By Paul Mason
2012 Olympic Gold Medallist and poster boy Luke Campbell, saw his serene progress derailed in December 2015 when unheralded Senegalese Frenchman, Yvan Mendy dropped and outpointed the Hull man at the O2 Arena, London. This Saturday the pair clash at Wembley Stadium on the Joshua v Povetkin undercard for much bigger riches this time, in a final eliminator for the WBC Lightweight Title, currently held by Mikey Garcia. Here I preview the contest.
Luke Campbell (18-2, KO15) v Yvan Mendy (40-4-1-1NC, KO19) – 12 Rounds WBC Lightweight Title Final Eliminator
The stakes are high at the National Stadium this weekend as Luke Campbell attempts to avenge a previous loss, and more importantly, become the front-runner for a shot at the WBC Lightweight Title. In his way stands the ever-improving Yvan Mendy, who attempts to repeat his shock win over Campbell from 2015.
Campbell was a standout amateur, with his hard work resulting in striking Gold at the 2012 Olympic Games in London, defeating Irishman John Joe Nevin in the Bantamweight final. He would turn professional in July 2013, in his home City of Hull at Craven Park, the home of Hull Kingston Rovers Rugby League, stopping Andy Harris in under 90 seconds. He would fight three more times in 2013, and five times in 2014, all ending in easy enough wins, all but two by knockout. Two easy stoppage wins kicked off 2015 before he met domestic and local rival Tommy Coyle in August of the same year. Campbell was far too slick for the teak-tough Coyle, knocking him down in the second, and three times in the tenth before the fight was waved off.
Campbell would be stepped up in December 2015 against Mendy, in a fight designed to fast track him to World honours. Mendy however, didn’t read the script and knocked down Campbell in the fifth round with a left hook, en route to a deserved unanimous points win.
Campbell has rebounded from this setback well. He immediately challenged for the vacant Commonwealth Lightweight Title and stopped Gary Sykes in two rounds. He then outpointed former World Champion, Argenis Mendez, having to recover from a second-round knockdown to do so. Derry Mathews was knocked out in four, and Jairo Lopez stopped in two as Campbell’s road to redemption gathered pace. These performances led to a WBA Title eliminator, set for Wembley Stadium in April 2017 against Darleys Perez, who had twice unsuccessfully challenged for the belt before against Manchester’s Anthony Crolla (1 draw, 1 TKO loss). Campbell again impressed, forcing Perez to withdraw in the ninth with an injured arm.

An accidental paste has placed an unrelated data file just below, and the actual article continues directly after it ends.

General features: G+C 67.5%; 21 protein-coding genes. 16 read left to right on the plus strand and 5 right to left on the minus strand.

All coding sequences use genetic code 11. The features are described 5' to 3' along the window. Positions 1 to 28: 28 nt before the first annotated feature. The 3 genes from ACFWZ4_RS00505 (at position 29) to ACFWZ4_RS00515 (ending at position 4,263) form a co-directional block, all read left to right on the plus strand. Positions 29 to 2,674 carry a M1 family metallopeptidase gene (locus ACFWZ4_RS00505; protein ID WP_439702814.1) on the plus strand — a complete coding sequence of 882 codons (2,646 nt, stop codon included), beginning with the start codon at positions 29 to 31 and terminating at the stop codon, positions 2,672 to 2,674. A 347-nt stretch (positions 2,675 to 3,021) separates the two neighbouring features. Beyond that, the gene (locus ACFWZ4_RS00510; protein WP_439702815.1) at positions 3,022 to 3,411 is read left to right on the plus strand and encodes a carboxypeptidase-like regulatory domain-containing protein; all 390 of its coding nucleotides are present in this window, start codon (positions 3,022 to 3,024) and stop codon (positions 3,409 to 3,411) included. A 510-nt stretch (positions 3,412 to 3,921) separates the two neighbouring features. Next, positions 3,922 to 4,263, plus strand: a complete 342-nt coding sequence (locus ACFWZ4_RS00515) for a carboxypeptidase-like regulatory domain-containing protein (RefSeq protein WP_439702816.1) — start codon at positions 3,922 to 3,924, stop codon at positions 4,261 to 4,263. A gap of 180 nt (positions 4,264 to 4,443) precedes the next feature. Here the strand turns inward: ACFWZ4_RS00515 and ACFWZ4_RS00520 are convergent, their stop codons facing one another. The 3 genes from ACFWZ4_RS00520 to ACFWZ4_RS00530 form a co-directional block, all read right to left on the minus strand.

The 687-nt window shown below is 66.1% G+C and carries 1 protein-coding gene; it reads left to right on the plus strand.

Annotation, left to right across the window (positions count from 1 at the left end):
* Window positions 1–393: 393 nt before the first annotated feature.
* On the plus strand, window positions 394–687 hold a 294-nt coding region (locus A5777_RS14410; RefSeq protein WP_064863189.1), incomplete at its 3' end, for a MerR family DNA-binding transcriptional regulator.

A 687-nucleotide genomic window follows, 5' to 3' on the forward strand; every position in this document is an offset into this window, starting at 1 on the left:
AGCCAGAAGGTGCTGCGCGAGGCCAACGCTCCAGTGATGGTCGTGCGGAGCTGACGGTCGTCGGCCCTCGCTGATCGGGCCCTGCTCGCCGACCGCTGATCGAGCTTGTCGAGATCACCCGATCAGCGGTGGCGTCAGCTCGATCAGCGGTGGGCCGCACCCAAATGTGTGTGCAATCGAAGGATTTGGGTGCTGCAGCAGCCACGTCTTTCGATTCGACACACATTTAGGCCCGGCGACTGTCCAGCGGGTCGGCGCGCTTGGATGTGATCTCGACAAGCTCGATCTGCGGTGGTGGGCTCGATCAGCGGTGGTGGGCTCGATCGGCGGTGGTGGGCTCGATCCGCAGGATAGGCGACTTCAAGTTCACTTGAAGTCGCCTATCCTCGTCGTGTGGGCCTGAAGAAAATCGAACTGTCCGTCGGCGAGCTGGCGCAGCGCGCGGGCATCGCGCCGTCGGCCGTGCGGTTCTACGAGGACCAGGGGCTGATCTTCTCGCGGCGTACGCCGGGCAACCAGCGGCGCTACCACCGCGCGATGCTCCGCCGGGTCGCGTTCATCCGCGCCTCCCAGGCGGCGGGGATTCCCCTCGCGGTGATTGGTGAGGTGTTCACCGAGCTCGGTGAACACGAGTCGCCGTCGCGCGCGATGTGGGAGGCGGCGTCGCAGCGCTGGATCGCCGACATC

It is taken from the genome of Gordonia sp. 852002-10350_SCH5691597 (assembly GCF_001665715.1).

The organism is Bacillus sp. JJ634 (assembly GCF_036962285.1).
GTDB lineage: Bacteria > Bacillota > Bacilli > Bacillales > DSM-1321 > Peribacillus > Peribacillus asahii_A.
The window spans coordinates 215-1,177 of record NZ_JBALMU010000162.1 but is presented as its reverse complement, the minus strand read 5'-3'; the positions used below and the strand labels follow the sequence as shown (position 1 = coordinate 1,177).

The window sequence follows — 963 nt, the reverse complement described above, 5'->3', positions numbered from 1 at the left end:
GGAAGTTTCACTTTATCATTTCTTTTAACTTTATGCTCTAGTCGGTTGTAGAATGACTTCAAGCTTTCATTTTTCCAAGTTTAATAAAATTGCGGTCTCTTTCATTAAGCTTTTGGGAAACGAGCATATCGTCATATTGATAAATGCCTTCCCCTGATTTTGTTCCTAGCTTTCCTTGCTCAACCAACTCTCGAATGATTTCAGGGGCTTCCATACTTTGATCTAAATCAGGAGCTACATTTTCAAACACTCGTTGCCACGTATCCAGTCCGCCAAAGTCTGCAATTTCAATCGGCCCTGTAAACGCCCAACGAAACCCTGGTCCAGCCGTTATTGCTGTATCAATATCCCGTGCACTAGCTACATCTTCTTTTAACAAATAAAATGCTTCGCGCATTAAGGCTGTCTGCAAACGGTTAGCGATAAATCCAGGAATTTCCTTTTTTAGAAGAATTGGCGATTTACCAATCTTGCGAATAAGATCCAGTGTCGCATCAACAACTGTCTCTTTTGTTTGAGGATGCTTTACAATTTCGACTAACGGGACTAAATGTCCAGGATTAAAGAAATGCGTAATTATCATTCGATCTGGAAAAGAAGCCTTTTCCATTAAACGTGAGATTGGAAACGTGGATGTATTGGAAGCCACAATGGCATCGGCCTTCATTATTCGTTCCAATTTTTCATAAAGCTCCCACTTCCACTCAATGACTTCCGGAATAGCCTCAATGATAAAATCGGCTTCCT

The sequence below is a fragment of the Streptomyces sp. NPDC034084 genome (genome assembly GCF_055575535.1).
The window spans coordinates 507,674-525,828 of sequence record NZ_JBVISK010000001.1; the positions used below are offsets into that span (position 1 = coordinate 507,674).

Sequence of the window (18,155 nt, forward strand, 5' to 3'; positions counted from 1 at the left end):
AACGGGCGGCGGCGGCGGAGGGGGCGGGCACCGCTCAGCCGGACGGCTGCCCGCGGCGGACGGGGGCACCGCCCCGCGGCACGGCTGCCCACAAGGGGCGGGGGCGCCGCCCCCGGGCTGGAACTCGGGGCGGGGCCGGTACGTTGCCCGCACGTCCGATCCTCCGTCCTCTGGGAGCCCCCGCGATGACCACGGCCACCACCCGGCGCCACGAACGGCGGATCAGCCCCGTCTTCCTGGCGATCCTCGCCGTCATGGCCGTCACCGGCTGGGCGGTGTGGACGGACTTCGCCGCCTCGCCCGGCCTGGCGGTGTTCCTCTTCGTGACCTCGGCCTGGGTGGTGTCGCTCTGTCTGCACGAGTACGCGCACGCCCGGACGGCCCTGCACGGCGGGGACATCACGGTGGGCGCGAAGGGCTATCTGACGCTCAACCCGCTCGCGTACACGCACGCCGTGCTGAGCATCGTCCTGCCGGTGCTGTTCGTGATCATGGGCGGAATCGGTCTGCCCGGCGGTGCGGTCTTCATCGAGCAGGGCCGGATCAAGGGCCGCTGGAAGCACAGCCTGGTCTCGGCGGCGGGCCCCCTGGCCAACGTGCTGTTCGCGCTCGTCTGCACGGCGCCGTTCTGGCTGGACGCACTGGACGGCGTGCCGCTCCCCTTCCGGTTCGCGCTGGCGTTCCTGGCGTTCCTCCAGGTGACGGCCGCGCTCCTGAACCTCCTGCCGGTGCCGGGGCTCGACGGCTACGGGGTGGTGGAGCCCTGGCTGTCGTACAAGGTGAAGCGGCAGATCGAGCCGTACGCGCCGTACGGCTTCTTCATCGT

Next would be a dream shot at the World Title. Campbell travelled to Inglewood, California to take on the Venezuelan pound for pound star, Jorge Linares for his WBA Lightweight Title. Campbell again was dropped in the second and also cut, but he rallied and put up a spirited effort to take Linares to the wire, eventually losing out via split decision.
Since that September 2017 night, Campbell has been kicking his heels, waiting for another opportunity while Mikey Garcia decides whether he will come back to the Lightweight division. He has fought once since, in May, in a tick-over fight, stopping Coventry’s game but limited Troy James in the fifth of a six rounder at the O2. Old foe Mendy now stands in Campbell’s way of a shot at the prestigious WBC belt, which will likely lie vacant.
Mendy will be buoyed by his form since the Campbell victory and will come to Wembley with even more confidence than before.
A professional since 2006, Mendy has steadily built himself into a contender. A run of twelve straight wins ended in May 2008 when a 7-6-4 Abdoulaye Soukouna outpointed him over six. Mendy bounced back with nine straight wins before re-matching Soukouna, this time over ten rounds, in April 2011. Mendy still couldn’t turn the tables and had to settle for a draw, following a three-way split of scores. The trilogy took place two months later, with Soukouna unanimously winning on the cards this time.
Four comeback wins were notched, before the world-class Viktor Postol widely outscored Mendy in Kiev in June 2012. This time he scored five wins on the comeback trail, leading to a shot at the European Lightweight Title. He would have to travel to Finland to take on Edis Tatli for the vacant Title, and he was handily beaten on all three cards to hand him a fourth career defeat. This defeat, one would have thought, would have closed the doors to any high company for Mendy, but three fights later, he took the undefeated record of Campbell with an eye-catching display in London.
Since that night at the O2, Mendy has racked up another ten wins, all in his native France. This makes it thirteen in all since his last defeat, and he will arrive in London in great form.
I expect Campbell to learn from the mistakes of 2015, and produce a much more polished performance this time around. Mendy has never been stopped in over forty fights, and I don’t expect that to change. The pick is for Campbell to win clearly on the cards.